# Why we should concern with A∞?

To determine the order of one reactant at pseudo concentration of another reactant the plot of $$\ln(A_t - A_∞)$$ versus $$t$$ is used. $$A_t$$ is absorbance of the intermediate at time $$t$$. $$A_∞$$ is absorbance of intermediate at the end of the reaction (approximately after 24 hours).

Why $$A_∞$$ is important here?

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## 1 Answer

Let's suppose a hypothetical irreversible reaction: $$\ce{B + H -> D + F}$$ where H is a reactant with constant concentration during the reaction and that don't absorb light in the working frequencies. The absorbance of a species $$i$$ related with the concentration by the Lambert-Beer Law: $$A_{i}=c_{i}\varepsilon_{i}l$$ where $$c_i$$ is the concentration of species $$i$$, $$\varepsilon_{i}$$ is the molar absorptivity and $$l$$ is the length of the cuvette.

At an arbitrary time $$t$$, the total absorbance of the solution is given by:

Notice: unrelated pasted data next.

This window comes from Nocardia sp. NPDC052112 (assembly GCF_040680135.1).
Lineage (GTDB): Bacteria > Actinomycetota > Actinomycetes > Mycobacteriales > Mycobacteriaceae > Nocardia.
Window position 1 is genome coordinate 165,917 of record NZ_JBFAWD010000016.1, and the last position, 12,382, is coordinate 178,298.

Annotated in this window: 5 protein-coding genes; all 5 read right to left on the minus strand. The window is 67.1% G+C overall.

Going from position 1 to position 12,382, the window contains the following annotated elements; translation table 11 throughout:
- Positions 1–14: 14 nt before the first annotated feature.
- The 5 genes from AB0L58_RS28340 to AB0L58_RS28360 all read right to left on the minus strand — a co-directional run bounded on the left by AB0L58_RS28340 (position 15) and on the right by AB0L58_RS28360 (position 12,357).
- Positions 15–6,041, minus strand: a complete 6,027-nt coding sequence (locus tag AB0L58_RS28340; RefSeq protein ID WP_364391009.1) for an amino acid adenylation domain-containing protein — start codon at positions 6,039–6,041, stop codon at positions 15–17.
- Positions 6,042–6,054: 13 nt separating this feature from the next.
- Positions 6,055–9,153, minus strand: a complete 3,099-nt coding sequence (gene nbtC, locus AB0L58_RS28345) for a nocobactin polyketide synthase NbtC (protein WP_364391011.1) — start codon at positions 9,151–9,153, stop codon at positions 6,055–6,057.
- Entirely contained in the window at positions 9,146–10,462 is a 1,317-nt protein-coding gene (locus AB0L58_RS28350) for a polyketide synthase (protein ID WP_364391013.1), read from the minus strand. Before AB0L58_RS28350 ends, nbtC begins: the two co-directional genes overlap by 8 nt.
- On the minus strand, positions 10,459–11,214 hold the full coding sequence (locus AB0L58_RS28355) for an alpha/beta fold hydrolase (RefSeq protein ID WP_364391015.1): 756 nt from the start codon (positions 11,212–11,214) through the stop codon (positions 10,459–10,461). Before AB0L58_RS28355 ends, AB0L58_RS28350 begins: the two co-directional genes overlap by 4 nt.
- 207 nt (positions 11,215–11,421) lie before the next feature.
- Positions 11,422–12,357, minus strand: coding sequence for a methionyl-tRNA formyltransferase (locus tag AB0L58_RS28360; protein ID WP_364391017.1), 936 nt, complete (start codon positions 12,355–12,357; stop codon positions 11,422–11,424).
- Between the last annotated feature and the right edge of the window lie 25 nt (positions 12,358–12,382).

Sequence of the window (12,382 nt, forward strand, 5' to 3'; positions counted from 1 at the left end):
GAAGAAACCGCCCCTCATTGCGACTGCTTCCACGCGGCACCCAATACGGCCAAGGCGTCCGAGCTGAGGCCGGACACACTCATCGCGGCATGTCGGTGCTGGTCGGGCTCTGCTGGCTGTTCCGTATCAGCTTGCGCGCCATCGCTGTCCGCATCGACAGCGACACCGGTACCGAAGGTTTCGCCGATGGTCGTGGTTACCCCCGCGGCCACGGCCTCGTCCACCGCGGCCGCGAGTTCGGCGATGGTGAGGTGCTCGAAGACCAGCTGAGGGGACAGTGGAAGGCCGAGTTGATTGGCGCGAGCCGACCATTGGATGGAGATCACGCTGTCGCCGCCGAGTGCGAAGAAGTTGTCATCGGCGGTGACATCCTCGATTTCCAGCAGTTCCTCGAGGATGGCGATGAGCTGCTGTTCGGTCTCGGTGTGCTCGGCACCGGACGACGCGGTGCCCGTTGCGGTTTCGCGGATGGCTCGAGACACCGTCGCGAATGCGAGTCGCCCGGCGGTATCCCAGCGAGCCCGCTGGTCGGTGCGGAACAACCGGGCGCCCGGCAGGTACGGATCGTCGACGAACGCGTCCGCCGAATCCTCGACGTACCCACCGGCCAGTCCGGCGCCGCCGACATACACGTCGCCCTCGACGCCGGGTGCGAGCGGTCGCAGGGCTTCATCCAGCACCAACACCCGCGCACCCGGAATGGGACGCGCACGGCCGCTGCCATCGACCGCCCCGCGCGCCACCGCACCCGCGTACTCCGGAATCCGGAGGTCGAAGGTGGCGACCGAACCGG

$$A_{t}=c_{B,t}\varepsilon_{B}l+c_{D,t}\varepsilon_{D}l+c_{F,t}\varepsilon_{F}l \tag{1}$$

by the stoichiometry of the reaction, we have: $$c_{D,t}=c_{F,t}=c_{B,0}-c_{B,t}$$; where $$c_{B,0}$$ is the initial concentration of the reactant B, so replacing this in Eq. 1 and defining a auxiliary constant $$\varepsilon_{i}l=k_{i}$$, we have:

$$A_{t}=c_{B,t}k_{B}+k_{D}(c_{B,0}-c_{B,t})+k_{F}(c_{B,0}-c_{B,t})$$ $$A_{t}=c_{B,t}(k_{B}-k_{D}-k_{F})+c_{B,0}(k_{D}+k_{F})\tag{2}$$

At a time $$t\rightarrow \infty$$ (a time long enough that the reaction goes to completion), $$c_{B,\infty}=0$$ and $$c_{D,\infty}=c_{F,\infty}=c_{B,0}$$, so the absorbance is given by:

$$A_{\infty}=c_{D,\infty}k_{D}+c_{F,\infty}k_{F}$$ $$\boxed{A_{\infty}=c_{B,0}(k_{D}+k_{F})} \tag{3}$$

so,replacing Eq.3 in Eq.2 its follows that:

$$A_{t}=c_{B,t}(k_{B}-k_{D}-k_{F})+A_{\infty}$$ $$\boxed{A_{t}-A_{\infty}=c_{B,t}(k_{B}-k_{D}-k_{F})}$$

In conclusion: $$A_{\infty}$$ is important because is directly proportional to the initial concentration of reactant B. When you subtract $$A_{\infty}$$ from the absorbance at an arbitrary time $$t$$ $$(A_{\infty})$$ it allows you to know (indirectly) the concentration of the reactant at the aforementioned time $$t$$.